Re-Mapping the Transnational: A Dartmouth Series in American Studies

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Re-Mapping the Transnational: A Dartmouth Series in American Studies

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A More Conservative Place

Intellectual Culture in the Bush Era

An intervention towards understanding the recent dark political and intellectual days

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New World Courtships

Transatlantic Alternatives to Companionate Marriage

Melissa M. Adams-Campbell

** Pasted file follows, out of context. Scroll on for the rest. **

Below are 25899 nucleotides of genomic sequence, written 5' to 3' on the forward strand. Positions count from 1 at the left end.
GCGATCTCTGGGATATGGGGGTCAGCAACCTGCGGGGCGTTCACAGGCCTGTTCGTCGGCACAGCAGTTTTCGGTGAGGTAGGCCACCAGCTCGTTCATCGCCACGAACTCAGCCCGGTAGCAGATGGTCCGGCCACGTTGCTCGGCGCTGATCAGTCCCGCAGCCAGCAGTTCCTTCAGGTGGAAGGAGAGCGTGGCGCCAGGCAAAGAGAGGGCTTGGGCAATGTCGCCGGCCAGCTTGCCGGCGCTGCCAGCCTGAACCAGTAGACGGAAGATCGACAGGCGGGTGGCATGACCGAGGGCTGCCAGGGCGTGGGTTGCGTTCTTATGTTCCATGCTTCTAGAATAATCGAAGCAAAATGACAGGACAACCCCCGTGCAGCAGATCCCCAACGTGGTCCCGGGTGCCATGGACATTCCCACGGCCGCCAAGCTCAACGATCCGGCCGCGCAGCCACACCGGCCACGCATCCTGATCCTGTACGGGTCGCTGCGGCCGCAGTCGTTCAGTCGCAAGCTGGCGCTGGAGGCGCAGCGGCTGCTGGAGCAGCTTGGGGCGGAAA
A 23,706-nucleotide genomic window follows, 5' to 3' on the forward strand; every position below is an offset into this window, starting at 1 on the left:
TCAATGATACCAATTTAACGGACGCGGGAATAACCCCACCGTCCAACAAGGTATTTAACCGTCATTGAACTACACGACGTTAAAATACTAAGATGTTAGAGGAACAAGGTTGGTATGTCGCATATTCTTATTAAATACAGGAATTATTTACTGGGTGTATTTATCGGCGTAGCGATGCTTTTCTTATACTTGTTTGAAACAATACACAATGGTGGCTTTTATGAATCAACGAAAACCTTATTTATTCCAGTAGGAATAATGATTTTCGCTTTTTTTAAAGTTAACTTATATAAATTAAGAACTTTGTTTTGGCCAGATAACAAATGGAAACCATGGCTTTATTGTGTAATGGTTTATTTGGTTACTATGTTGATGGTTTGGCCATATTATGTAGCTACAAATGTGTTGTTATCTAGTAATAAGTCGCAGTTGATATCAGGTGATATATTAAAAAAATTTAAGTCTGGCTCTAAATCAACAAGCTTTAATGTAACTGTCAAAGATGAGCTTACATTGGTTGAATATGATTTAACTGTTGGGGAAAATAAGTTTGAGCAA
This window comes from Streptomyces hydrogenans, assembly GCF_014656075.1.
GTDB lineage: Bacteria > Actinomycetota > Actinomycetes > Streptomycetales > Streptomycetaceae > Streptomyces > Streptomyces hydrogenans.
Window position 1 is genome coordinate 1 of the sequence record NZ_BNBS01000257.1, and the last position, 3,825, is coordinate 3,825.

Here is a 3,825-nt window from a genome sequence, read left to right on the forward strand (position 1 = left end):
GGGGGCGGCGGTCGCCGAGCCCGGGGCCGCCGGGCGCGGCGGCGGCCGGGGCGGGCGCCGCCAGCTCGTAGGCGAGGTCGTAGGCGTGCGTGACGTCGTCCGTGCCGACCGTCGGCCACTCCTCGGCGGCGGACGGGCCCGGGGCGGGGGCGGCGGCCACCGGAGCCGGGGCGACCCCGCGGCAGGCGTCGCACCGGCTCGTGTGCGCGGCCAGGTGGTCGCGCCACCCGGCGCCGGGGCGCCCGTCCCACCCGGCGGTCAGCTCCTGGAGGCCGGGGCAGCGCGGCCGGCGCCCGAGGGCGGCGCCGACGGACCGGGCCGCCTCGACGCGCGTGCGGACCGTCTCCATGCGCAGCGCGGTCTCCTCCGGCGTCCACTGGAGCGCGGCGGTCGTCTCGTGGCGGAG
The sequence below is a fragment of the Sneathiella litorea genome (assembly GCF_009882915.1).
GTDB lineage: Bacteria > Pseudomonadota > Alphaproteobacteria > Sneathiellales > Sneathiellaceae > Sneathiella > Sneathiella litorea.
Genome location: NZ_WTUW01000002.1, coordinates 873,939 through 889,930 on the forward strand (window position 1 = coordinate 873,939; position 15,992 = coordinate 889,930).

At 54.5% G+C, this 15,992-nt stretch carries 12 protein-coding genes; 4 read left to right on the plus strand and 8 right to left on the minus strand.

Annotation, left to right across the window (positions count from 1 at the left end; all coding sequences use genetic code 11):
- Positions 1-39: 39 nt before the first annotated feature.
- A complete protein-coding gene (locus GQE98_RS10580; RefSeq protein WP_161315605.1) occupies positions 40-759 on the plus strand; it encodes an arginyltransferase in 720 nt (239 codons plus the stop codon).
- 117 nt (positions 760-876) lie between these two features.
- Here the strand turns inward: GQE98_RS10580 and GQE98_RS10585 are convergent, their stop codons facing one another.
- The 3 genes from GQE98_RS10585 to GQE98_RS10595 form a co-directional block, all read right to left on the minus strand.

Feminist literary critics have long recognized that the novel’s marriage plot can shape the lives of women readers; however, they have largely traced the effects of this influence through a monolithic understanding of marriage. New World Courtships is the first scholarly study to recover a geographically diverse array of eighteenth- and nineteenth-century novels that actively compare marriage practices from the Atlantic world. These texts trouble Enlightenment claims that companionate marriage leads to women’s progress by comparing alternative systems for arranging marriage and sexual relations in the Americas. Attending to representations of marital diversity in early transatlantic novels disrupts nation-based accounts of the rise of the novel and its relation to “the” marriage plot. It also illuminates how and why cultural differences in marriage mattered in the Atlantic world—and shows how these differences might help us to reimagine marital diversity today.